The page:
Nutritionist Preethy Karunakar at the Middle East Hospital provides insight into some common myths that will change the way you approach food.
How do food labels benefit us?
People look at food labels for different reasons, but there is a way to use the information to your advantage.
What is important is to check the daily value (DV) percentages on the label. The values printed are based on the recommendations for a standard 2,000-calorie diet. Bear in mind that a five per cent DV (or less) of any particular component is low and a 20 per cent DV (or more) is high.
For instance, if the amount of total fat in one serving listed on the sample nutrition label is 18 per cent DV, is it contributing a lot, or a little, to your daily 100 per cent fat limit?
This 18 per cent DV, which is below 20 per cent DV, may not be too high, but if you ate the whole package that comprises two servings, then you would be eating double that amount — 36 per cent of your daily allowance for total fat.
Can we eat fruits at any time of the day?
Fruits are sugars. Eating them when your body doesn’t need glucose results in its excess, which is stored as fat.
The best time to eat fruit is as a snack between main meals. Combining them with a small portion of nuts or yoghurt slows down digestion to keep you satisfied till your next mealtime.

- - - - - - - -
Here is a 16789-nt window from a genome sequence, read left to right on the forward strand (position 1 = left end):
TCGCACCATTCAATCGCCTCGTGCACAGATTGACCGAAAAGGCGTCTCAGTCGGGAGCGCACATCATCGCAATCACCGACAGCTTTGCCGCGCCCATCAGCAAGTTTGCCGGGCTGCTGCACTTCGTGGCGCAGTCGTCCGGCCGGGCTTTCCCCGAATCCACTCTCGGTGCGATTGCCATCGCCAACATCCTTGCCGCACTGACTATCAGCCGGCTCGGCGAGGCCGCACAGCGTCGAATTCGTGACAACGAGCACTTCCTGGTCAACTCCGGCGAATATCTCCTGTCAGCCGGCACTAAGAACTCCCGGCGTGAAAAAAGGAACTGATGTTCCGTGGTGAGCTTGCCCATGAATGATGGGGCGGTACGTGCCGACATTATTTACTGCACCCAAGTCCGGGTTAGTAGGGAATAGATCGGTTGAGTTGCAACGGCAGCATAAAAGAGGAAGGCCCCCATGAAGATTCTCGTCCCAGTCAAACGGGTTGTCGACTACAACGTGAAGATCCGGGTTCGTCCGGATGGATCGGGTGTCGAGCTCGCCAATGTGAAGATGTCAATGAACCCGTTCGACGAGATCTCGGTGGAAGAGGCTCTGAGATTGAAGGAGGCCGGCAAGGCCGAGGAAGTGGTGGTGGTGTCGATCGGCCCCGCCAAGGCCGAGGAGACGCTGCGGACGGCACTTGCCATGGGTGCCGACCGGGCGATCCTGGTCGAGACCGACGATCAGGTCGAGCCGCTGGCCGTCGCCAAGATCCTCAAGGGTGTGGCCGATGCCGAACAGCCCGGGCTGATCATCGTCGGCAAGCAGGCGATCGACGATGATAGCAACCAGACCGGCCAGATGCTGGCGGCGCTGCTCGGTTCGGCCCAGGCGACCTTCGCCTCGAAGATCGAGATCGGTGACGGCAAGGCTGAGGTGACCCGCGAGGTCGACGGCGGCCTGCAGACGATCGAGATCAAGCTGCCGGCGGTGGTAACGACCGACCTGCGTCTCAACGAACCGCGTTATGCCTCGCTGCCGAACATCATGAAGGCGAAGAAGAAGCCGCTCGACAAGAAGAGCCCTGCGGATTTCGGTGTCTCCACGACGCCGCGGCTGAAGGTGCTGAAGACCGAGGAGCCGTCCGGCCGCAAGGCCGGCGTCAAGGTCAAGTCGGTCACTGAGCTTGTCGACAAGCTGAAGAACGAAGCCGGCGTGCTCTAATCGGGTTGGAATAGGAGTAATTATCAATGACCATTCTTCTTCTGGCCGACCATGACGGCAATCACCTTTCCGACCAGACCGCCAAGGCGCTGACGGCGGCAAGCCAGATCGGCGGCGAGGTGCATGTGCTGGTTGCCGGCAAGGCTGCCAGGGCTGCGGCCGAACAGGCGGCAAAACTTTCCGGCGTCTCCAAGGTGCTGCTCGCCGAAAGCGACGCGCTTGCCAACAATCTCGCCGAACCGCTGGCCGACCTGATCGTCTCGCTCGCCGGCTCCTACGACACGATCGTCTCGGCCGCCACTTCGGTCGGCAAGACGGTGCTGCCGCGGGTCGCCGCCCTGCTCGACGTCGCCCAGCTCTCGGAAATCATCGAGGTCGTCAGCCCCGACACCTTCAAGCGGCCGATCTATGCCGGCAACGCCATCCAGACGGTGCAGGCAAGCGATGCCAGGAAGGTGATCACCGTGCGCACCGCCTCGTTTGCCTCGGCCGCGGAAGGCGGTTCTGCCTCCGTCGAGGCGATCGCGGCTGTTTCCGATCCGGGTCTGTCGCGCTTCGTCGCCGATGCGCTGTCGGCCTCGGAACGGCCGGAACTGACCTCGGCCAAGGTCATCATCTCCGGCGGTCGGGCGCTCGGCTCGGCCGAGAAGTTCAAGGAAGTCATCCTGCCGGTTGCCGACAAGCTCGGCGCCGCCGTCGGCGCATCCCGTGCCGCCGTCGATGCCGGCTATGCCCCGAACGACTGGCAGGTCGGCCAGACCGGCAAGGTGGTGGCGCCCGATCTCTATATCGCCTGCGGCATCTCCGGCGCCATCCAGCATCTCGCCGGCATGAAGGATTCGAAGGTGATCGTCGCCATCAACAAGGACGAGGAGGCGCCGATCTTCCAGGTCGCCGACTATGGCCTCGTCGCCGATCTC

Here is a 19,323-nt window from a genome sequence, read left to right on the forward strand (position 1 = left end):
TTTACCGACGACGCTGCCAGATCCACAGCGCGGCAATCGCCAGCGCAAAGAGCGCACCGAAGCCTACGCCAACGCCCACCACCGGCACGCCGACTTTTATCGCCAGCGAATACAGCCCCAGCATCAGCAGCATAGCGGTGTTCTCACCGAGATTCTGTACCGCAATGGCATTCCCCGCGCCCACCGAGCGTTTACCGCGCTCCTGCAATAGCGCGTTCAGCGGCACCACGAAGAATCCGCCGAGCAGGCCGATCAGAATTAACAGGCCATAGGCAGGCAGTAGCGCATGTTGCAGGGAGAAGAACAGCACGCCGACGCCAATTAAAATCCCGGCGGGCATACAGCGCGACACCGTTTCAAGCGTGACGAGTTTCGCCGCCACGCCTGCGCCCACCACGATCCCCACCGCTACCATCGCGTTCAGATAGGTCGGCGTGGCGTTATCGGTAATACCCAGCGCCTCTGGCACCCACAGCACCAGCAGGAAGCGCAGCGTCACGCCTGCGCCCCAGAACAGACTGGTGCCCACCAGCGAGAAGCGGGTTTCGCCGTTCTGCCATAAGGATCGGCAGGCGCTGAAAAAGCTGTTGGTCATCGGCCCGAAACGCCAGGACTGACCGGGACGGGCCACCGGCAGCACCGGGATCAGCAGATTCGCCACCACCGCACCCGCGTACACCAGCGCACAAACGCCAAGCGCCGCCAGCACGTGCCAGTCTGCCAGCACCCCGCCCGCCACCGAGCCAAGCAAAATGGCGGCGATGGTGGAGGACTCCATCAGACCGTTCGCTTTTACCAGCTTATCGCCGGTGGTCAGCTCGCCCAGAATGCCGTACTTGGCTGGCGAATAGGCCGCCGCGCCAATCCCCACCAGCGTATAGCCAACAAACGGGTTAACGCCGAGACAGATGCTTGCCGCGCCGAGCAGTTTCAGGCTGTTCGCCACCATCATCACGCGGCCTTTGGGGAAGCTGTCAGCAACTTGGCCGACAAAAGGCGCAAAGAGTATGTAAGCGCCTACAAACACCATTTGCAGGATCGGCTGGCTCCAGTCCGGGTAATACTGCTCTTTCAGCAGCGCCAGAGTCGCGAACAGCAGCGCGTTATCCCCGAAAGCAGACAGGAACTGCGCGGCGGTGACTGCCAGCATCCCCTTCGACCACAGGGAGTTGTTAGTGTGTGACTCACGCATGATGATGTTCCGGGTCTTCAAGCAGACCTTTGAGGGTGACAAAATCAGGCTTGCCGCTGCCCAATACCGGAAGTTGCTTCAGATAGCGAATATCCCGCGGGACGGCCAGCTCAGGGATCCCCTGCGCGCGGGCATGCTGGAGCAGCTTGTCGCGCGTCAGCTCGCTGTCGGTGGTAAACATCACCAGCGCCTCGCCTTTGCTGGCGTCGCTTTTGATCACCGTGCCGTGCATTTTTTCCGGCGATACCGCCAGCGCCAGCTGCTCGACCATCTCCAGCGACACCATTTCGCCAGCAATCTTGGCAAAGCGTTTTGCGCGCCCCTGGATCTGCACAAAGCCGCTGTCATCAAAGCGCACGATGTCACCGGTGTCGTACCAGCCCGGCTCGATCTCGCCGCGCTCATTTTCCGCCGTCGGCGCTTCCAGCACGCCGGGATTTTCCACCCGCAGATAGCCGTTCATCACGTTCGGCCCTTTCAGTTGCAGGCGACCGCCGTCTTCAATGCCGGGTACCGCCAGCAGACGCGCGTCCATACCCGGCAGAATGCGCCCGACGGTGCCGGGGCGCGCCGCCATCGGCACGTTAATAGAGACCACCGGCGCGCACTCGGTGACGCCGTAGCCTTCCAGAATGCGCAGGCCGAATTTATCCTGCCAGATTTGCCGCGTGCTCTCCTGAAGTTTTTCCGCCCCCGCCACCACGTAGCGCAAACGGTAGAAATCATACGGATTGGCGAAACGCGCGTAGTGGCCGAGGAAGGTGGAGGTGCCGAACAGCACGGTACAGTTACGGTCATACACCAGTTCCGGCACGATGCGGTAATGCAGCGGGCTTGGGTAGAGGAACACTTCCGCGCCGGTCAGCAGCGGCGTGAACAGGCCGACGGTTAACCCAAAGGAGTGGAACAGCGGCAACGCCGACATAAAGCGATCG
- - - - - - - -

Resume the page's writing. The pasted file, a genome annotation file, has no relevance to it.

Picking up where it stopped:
Olive oil vs virgin coconut oil – which is best?
Olive oil contains monounsaturated fatty acids, which can lower cholesterol levels, thereby reducing your risk of heart disease.
It is claimed that coconut oil is beneficial for everything, from preventing heart disease to weight loss and improved digestion. It contains ‘medium-chain triglycerides’, which are absorbed into the body faster when compared to olive oil. Theoretically, your body would burn this type of fat as a fuel source more readily.
Both the oils are healthy, but ensure that your overall fat consumption is around 20 to 30 per cent of your total calorie intake per day.
Is butter really harmful?
Studies show that there is no association between saturated fat and heart disease. Butter contains short- and medium-chain fats, which are metabolised differently from other fats. They lead to improved satiety and increased fat-burning. Moreover, dairy from grass-fed cows is particularly rich in Vitamin K2.
Have the unsalted version with vegetables or natural cereals, rather than with processed foods.
Quick tip: A tablespoon of unsalted butter in your morning cup of black coffee will boost your metabolism.
Almonds – soaked, raw or roasted – what’s the verdict?
Many are unaware that the brown peel of almonds contains tannin, which inhibits nutrient absorption. Once the almonds are soaked, the peel comes off easily, allowing the nuts to release nutrients. Soaked almonds also help with digestion. It releases the enzyme lipase, which is beneficial for fat digestion. So make a habit of soaking the almonds overnight and have your share of nutrition every morning.
Call 17 362-233 or visit the Middle East Hospital in Segaya.